This photograph of a mountain lion was taken by an Indiana Department of Natural Resources motion-sensitive camera in Greene County on May 1, 2010. (Courtesy photo / DNR)
This photograph of a mountain lion was taken by an Indiana Department of Natural Resources motion-sensitive camera in Greene County on May 1, 2010. (Courtesy photo / DNR)
Lions, tigers and bears — in Indiana? Well, not tigers.

Animals tracks in the mud after a recent rain caused people hiking in Brown County’s Laura Hare Nature Preserve at Downey Hill to stop and take notice. The prints were big, and there had been a recent news report of a Nashville-area family’s pet cat being killed, possibly by a mountain lion.

While the Downey Hill paw print was identified as a dog’s by state mammalogist Brad Westrich, paying attention to tracks and possible wildlife is important when hiking, riding bikes or horses or scouting for the morel mushrooms that will soon be popping up as the ground warms.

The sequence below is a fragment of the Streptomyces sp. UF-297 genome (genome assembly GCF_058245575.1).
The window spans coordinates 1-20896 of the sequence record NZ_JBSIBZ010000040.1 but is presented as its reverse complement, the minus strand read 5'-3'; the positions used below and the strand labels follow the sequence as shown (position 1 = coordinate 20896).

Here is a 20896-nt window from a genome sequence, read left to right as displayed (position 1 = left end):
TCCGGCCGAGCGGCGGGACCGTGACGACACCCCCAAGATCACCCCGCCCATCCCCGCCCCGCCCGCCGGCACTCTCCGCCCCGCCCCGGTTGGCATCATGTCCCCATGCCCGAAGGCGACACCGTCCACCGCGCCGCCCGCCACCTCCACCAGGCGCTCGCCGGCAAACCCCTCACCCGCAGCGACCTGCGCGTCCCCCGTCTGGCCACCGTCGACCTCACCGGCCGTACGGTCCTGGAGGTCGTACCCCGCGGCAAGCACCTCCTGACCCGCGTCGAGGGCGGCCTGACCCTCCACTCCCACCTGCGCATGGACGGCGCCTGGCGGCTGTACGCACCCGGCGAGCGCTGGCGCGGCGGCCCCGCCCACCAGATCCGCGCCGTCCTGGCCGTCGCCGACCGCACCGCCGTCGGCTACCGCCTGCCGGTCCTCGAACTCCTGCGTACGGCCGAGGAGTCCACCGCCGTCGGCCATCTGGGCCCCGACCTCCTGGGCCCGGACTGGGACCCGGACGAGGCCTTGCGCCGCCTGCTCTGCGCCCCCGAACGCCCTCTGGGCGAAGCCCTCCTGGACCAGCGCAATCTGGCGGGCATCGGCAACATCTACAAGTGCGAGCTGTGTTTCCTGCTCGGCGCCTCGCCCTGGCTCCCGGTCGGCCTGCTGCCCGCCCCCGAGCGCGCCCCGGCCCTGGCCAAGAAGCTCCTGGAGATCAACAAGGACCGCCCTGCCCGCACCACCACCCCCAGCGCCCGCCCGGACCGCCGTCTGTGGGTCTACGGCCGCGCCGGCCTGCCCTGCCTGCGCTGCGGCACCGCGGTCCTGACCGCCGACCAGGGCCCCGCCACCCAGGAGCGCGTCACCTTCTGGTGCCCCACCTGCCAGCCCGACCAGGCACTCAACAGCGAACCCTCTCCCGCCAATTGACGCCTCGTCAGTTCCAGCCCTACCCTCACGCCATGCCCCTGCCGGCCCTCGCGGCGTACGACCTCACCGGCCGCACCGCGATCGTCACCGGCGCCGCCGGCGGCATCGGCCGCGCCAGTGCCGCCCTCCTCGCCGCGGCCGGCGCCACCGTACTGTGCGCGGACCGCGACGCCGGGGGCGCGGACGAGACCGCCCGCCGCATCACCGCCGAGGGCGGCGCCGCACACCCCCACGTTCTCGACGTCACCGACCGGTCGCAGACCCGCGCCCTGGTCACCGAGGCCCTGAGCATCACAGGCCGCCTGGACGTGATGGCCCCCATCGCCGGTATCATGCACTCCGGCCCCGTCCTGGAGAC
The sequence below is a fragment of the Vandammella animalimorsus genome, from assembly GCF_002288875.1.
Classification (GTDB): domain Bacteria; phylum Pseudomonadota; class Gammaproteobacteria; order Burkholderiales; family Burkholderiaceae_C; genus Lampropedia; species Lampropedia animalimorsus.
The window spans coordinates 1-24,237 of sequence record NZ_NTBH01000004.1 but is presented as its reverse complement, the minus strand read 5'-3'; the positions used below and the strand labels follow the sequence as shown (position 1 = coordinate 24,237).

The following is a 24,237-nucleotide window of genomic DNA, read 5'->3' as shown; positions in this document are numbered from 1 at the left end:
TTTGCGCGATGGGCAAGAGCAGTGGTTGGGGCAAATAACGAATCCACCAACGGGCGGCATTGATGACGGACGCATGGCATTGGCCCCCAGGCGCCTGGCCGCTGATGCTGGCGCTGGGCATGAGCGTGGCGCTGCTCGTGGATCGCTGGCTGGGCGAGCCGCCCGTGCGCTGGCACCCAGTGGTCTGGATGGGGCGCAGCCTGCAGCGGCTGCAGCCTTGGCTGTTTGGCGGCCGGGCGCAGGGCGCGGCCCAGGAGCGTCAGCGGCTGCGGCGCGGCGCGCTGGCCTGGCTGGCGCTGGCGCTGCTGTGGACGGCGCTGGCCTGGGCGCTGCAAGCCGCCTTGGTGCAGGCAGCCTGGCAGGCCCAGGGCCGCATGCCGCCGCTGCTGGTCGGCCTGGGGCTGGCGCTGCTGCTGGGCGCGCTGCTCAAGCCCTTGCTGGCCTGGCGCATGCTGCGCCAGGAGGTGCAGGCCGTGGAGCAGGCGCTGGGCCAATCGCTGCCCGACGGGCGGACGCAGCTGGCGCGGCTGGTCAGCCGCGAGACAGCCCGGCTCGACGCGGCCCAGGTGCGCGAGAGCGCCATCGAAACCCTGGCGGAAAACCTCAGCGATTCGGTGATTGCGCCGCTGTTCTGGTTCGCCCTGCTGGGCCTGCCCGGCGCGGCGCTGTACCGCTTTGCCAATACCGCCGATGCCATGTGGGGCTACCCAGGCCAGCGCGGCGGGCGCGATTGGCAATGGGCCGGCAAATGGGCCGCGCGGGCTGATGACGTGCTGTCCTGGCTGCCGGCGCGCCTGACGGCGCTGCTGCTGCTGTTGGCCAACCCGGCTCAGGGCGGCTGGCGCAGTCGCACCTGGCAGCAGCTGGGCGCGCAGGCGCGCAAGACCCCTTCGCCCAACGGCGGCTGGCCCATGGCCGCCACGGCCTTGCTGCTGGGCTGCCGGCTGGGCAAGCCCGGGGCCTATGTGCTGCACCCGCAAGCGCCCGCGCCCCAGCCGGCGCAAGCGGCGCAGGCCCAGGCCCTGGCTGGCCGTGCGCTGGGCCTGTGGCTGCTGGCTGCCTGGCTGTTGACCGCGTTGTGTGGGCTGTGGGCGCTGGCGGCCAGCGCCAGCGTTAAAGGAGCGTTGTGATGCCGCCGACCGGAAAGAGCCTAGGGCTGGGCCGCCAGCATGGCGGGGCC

“We do receive mountain lion reports,” Westrich said. “Most have come to us without any evidence, and they weren’t in the area of the (recent) attack.”

Westrich said the incident on March 11 involving the cat is still under investigation. No clear tracks of a mountain lion were found in the area by conservation officers who reached the scene after the incident was over.

Although mountain lions’ current range is listed as being in the western United States, Westrich said, mountain lions have wandered into the Midwest, with one being confirmed as having traveled through Greene County in 2010. One male mountain lion from South Dakota traveled throughout the Midwest and all the way to Connecticut, where it was killed by a vehicle.

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